U.S. livestock: Cattle, hogs jump on spreading, packer demand

Chicago | Reuters — U.S. live cattle and lean hog futures rose more than one per cent on Tuesday, lifted by spreading and investment fund buying backed up by robust demand from meat packers, traders and analysts said.

Beef and pork packers were capturing big profit margins given higher meat prices and comparatively lower prices for the animals they slaughter. Supplies of both cattle and hogs are large and the packers were willing to pay slightly elevated levels to encourage producers to bring their animals to market.

“The packers are making money killing and they have to pay up to get cattle,” said Schwieterman Inc. broker Domenic Varricchio.

Chicago Mercantile Exchange October live cattle futures was up 2.275 cents to 113.7 cents/lb., gaining on the more active December contract as investors continued to exit short positions in the October (all figures US$).

December cattle finished up 1.875 cents to 118.8 cents/lb., highest since July 21.

Varricchio said traders were building options positions at the December strike price of 124 cents/lb., suggesting some investors anticipated even higher prices.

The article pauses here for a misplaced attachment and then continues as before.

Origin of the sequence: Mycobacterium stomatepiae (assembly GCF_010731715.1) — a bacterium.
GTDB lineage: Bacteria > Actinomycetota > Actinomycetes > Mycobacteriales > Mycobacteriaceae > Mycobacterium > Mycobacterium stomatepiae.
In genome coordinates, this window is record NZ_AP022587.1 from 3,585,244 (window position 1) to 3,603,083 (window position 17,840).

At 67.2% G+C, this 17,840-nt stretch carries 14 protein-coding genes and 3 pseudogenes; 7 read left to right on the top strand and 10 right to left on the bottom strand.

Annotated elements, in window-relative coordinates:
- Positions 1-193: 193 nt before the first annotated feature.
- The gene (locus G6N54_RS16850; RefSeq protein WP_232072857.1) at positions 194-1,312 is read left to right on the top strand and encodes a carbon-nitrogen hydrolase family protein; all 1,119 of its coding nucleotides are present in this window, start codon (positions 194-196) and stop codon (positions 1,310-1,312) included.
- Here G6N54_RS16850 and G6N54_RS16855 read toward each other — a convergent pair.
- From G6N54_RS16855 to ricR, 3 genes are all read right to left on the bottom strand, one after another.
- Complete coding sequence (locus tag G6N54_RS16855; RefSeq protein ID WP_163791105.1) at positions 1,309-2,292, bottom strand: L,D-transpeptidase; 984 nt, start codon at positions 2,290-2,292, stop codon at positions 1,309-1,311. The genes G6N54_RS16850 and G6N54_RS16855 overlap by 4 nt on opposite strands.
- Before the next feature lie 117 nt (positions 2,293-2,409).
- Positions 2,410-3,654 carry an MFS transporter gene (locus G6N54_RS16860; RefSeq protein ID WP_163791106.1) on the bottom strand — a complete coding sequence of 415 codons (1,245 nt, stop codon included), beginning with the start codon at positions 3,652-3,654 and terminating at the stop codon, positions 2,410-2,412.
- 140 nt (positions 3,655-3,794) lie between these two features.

Traders also were awaiting deals this week in U.S. Plains cash cattle markets. About 1,400 cattle would be offered at the weekly Fed Cattle Exchange online auction on Wednesday, according to the auction website.

CME November feeder cattle futures finished up 0.65 cent to 156.15 cents/lb.

CME October lean hogs were up 1.15 cents to 60.175 cents/lb. and most active December hogs up 0.6 cent to 61.55 cents.

Wholesale pork prices were slightly higher and choice-grade beef prices lower, according to the U.S. Department of Agriculture.

Hogs traded 80 cents higher to $55.22/cwt in the top cash market of Iowa and southern Minnesota, USDA said.

— Michael Hirtzer reports on commodity markets for Reuters from Chicago.

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